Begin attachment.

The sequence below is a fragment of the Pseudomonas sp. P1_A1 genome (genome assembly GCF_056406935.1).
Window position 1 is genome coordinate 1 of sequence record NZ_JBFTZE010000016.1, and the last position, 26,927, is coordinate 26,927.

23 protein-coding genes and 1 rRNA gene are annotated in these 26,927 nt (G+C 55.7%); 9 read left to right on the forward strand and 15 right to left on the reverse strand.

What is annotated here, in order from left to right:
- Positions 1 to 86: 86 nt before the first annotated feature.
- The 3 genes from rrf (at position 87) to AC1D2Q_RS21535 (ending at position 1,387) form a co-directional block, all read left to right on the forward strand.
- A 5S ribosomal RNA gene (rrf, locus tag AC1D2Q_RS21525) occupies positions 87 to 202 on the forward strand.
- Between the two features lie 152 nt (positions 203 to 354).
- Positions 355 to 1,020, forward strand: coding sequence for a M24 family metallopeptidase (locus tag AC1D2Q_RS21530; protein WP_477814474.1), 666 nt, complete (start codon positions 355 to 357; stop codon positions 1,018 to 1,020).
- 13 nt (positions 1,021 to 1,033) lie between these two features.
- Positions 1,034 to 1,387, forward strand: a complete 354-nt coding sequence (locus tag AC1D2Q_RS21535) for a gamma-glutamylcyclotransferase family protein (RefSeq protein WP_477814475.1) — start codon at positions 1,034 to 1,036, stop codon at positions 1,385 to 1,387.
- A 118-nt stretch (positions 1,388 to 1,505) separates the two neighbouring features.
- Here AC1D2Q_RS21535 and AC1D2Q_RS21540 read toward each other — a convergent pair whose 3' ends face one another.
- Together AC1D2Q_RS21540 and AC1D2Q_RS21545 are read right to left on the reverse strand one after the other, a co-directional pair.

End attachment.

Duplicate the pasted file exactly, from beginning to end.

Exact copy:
The sequence below is a fragment of the Pseudomonas sp. P1_A1 genome (genome assembly GCF_056406935.1).
Window position 1 is genome coordinate 1 of sequence record NZ_JBFTZE010000016.1, and the last position, 26,927, is coordinate 26,927.

23 protein-coding genes and 1 rRNA gene are annotated in these 26,927 nt (G+C 55.7%); 9 read left to right on the forward strand and 15 right to left on the reverse strand.

What is annotated here, in order from left to right:
- Positions 1 to 86: 86 nt before the first annotated feature.
- The 3 genes from rrf (at position 87) to AC1D2Q_RS21535 (ending at position 1,387) form a co-directional block, all read left to right on the forward strand.
- A 5S ribosomal RNA gene (rrf, locus tag AC1D2Q_RS21525) occupies positions 87 to 202 on the forward strand.
- Between the two features lie 152 nt (positions 203 to 354).
- Positions 355 to 1,020, forward strand: coding sequence for a M24 family metallopeptidase (locus tag AC1D2Q_RS21530; protein WP_477814474.1), 666 nt, complete (start codon positions 355 to 357; stop codon positions 1,018 to 1,020).
- 13 nt (positions 1,021 to 1,033) lie between these two features.
- Positions 1,034 to 1,387, forward strand: a complete 354-nt coding sequence (locus tag AC1D2Q_RS21535) for a gamma-glutamylcyclotransferase family protein (RefSeq protein WP_477814475.1) — start codon at positions 1,034 to 1,036, stop codon at positions 1,385 to 1,387.
- A 118-nt stretch (positions 1,388 to 1,505) separates the two neighbouring features.
- Here AC1D2Q_RS21535 and AC1D2Q_RS21540 read toward each other — a convergent pair whose 3' ends face one another.
- Together AC1D2Q_RS21540 and AC1D2Q_RS21545 are read right to left on the reverse strand one after the other, a co-directional pair.